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Mining the Moon

Mining the Moon

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Mining the Moon

It might sound like a job right out of a sci-fi novel, but before too long, companies will begin opening mines to extract the moon’s precious resources. Interest is growing in lunar mining, especially as certain resources on the earth are depleted or growing in demand. Let’s take a closer look at our closest celestial neighbor and why one company is angling to drill into it.

What the Moon Is Made Of

Like our planet, the moon has layers. At this point, we know only what’s on the rocky surface.

Minerals (1)

  • Olivine
  • Orthopyroxene
  • Clinopyroxene
  • Oxygen
  • Silicon
  • Magnesium
  • Iron
  • Calcium
  • Aluminum
  • Titanium
  • Uranium
  • Thorium
  • Potassium
  • Hydrogen

Did you know?

During the six Apollo missions between 1969 and 1972, astronauts brought back 842 pounds of moon rocks, pebbles, sand, dust and core samples. (2)

Helium-3

This element is rare on Earth, much more common on the moon and ideal for work in nuclear fusion. In recent years due to demand, the price of helium-3 can be as much as $2,000 per liter. (3)

Water

There may be water on the moon brought there by asteroids during collisions. And we are in need of fresh water. NASA scientists found that in 37 aquifers of fresh water on the earth, 21 are past the sustainability point. (4)

Precious metals

Many precious metals are used in everything from jewelry to smartphones to cancer treatments. Iron, nickel and cobalt may also be found on the moon.

Precious metal prices per ounce (5)

Platinum: $969

Palladium: $784

Rhodium: $875

Did you know?

Strange orange rocks were found and recovered from the moon’s surface. Lunar geologists believe these rocks were created by an ancient fire fountain.

The Necessary Tools

At the moment, it’s not quite feasible to drag tons of mining equipment to the moon in rockets. Earth’s gravity is too strong. So what would miners need to get the job done? (6, 7)

3D printers

Massive 3D printers could be transported to a lunar base, where they could produce mining supplies. Tools and resources could be printed so that bigger machines can be built.

Resource storage facilities

Tanks for helium-3 and other mined resources may have to stay on the moon, since dragging back large quantities of lunar rock would be difficult.

On-site research labs

If much of the material is going to stay on the moon, then there will need to be labs and scientists to conduct research. This includes a livable lunar base.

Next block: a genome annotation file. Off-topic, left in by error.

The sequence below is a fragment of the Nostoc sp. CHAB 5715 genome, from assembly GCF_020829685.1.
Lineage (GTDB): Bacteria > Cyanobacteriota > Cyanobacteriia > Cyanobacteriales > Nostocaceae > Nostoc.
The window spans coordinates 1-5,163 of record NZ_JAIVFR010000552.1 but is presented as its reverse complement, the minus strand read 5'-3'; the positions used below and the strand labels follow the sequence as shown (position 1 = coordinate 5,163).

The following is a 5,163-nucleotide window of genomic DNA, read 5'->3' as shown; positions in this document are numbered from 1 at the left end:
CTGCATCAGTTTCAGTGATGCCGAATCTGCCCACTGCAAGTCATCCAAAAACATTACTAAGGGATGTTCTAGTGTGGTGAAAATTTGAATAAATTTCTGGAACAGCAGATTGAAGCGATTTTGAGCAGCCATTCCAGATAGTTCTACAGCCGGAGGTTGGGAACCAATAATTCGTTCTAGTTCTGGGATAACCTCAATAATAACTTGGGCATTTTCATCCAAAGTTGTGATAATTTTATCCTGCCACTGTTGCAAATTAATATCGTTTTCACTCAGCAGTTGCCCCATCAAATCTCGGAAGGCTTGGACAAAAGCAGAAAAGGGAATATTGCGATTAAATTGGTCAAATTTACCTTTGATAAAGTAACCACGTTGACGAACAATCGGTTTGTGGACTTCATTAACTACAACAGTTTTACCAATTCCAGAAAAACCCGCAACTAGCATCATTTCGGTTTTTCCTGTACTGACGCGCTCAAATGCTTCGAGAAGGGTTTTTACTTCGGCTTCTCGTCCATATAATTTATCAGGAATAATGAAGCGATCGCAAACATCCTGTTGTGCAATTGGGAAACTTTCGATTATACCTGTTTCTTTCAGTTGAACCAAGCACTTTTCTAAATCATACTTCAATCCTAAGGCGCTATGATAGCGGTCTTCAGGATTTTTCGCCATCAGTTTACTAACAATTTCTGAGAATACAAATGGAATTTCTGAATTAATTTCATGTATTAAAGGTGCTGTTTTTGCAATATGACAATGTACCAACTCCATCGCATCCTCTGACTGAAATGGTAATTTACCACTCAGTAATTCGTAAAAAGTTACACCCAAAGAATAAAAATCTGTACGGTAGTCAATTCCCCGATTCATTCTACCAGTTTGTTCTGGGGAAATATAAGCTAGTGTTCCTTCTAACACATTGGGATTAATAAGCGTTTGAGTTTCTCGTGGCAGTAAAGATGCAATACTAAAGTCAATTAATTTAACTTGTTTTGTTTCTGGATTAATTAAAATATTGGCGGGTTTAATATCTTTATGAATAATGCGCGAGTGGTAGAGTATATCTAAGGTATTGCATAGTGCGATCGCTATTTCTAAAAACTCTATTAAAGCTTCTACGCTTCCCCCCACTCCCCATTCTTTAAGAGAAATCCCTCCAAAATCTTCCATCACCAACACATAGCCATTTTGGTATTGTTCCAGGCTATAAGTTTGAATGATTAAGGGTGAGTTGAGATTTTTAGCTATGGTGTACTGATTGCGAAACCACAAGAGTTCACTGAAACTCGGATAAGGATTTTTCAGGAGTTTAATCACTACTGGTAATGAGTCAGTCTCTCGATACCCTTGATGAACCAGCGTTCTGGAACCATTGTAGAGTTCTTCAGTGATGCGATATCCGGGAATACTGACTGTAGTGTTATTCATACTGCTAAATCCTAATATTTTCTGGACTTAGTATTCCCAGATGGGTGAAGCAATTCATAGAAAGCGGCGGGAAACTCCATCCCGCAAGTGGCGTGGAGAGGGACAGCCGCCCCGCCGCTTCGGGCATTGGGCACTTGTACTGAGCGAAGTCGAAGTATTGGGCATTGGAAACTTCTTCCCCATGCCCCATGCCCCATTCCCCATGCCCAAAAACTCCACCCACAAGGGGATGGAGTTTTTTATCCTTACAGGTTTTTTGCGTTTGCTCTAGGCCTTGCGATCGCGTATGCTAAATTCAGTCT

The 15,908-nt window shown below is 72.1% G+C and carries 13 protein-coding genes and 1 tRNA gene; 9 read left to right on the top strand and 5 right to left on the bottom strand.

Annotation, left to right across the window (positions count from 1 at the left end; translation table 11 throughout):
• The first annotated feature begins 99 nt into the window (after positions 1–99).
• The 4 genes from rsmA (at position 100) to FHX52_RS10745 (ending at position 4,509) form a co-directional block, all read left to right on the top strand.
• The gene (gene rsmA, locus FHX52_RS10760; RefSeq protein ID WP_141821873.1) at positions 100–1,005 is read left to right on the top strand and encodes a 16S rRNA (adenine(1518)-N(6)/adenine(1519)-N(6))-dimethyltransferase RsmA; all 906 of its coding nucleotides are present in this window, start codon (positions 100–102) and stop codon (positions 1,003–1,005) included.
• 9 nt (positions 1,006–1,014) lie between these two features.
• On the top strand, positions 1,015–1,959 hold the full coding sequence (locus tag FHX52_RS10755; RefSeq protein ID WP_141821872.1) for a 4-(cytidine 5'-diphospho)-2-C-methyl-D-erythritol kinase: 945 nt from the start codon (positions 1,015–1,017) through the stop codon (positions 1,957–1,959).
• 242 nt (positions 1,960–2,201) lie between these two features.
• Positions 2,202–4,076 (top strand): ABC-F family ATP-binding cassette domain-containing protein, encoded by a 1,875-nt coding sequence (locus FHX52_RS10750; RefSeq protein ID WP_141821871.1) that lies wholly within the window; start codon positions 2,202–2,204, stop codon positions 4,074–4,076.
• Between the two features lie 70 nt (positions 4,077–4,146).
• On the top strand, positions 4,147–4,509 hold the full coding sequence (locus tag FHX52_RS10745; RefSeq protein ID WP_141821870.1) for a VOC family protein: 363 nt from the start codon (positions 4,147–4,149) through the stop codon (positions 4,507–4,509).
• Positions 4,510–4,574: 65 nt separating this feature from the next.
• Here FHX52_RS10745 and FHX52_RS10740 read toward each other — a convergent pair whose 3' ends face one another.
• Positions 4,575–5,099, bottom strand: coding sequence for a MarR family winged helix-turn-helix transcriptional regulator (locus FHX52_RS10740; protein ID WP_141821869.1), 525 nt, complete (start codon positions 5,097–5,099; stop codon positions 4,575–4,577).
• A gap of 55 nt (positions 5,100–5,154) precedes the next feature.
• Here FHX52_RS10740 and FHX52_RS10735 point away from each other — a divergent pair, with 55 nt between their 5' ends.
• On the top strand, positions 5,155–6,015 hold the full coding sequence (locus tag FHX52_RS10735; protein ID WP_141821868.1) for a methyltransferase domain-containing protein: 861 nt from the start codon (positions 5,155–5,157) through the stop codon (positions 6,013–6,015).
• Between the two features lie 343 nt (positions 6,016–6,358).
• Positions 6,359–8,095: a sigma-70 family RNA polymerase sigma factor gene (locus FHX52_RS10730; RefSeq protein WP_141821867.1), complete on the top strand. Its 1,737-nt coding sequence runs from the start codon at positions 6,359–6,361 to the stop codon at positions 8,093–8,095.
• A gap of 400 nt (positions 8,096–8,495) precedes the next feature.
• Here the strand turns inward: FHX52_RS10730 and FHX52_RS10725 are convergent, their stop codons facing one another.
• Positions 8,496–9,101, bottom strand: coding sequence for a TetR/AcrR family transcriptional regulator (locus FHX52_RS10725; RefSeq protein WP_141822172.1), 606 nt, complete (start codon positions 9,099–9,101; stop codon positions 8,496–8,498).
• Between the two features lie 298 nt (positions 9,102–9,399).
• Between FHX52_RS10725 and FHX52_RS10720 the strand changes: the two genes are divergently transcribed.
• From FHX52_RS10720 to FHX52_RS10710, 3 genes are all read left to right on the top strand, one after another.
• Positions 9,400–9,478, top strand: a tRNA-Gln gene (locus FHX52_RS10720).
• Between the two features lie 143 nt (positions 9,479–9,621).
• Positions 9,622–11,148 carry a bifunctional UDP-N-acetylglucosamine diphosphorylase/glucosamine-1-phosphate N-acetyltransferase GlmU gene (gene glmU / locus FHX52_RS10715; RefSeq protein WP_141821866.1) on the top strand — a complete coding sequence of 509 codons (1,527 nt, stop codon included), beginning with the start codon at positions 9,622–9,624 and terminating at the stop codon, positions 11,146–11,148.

Mining robots

For safety and efficiency reasons, constructing robots that can bring back material on their own would be ideal.

Did you know?

There were once volcanoes on the moon, but they have been extinct for billions of years.

Consequences

Some might be worried about the drawbacks of taking so much material from the moon. But it should be noted that if 1 metric ton of material was removed from mining each day, it would take 220 million years to deplete just 1% of the moon’s mass. (6)

Man on a Mission

So just who is the man who might take the first step toward commercial lunar mining? (8)

Name: Naveen Jain

Company: Moon Express

Goal: To claim the Google Lunar XPRIZE of $20 million for being the first private lander on the moon.

Moon Express has already built and tested a robotic lander, called the MX-1, here on Earth. Jain is currently partnering with NASA to send his unmanned craft to the international space station to retrieve research.

Getting in on the exciting venture and mining near-Earth asteroids are companies such as:

Deep Space Industries, based in Virginia

Planetary Resources, based in Washington, D.C.

The future

50 years

When many observers believe space mining will be a reality (8)

Planetary Resources, however, is sending a propulsion-enabled telescope to investigate the asteroids in more detail. If nearby asteroids contain any desired metals or water, mining could begin as early as 2020. (8)

Mining the Moon

Sources:
1. http://www.universetoday.com
2. http://lroc.sese.asu.edu
3. https://ktwop.com
4. http://www.pbs.org
5. http://www.kitco.com/
6. https://www.jpl.nasa.gov
7. http://www.universetoday.com
8. http://www.wired.co.uk

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